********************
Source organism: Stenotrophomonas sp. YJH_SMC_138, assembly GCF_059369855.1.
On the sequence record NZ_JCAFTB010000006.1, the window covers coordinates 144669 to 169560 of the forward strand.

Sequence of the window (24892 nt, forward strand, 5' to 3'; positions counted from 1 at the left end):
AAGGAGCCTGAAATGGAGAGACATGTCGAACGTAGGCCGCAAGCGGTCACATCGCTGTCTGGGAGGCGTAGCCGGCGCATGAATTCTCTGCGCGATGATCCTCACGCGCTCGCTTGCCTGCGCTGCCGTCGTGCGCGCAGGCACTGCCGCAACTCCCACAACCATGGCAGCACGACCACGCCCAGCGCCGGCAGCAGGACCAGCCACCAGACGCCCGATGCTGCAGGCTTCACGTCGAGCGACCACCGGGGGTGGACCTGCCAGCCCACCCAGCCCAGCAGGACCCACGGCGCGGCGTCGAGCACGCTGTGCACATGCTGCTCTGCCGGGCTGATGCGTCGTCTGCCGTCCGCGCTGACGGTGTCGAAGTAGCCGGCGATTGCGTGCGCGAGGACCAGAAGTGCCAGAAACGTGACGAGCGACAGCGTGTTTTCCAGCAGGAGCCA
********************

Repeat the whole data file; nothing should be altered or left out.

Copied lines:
Source organism: Stenotrophomonas sp. YJH_SMC_138, assembly GCF_059369855.1.
On the sequence record NZ_JCAFTB010000006.1, the window covers coordinates 144669 to 169560 of the forward strand.

Sequence of the window (24892 nt, forward strand, 5' to 3'; positions counted from 1 at the left end):
AAGGAGCCTGAAATGGAGAGACATGTCGAACGTAGGCCGCAAGCGGTCACATCGCTGTCTGGGAGGCGTAGCCGGCGCATGAATTCTCTGCGCGATGATCCTCACGCGCTCGCTTGCCTGCGCTGCCGTCGTGCGCGCAGGCACTGCCGCAACTCCCACAACCATGGCAGCACGACCACGCCCAGCGCCGGCAGCAGGACCAGCCACCAGACGCCCGATGCTGCAGGCTTCACGTCGAGCGACCACCGGGGGTGGACCTGCCAGCCCACCCAGCCCAGCAGGACCCACGGCGCGGCGTCGAGCACGCTGTGCACATGCTGCTCTGCCGGGCTGATGCGTCGTCTGCCGTCCGCGCTGACGGTGTCGAAGTAGCCGGCGATTGCGTGCGCGAGGACCAGAAGTGCCAGAAACGTGACGAGCGACAGCGTGTTTTCCAGCAGGAGCCA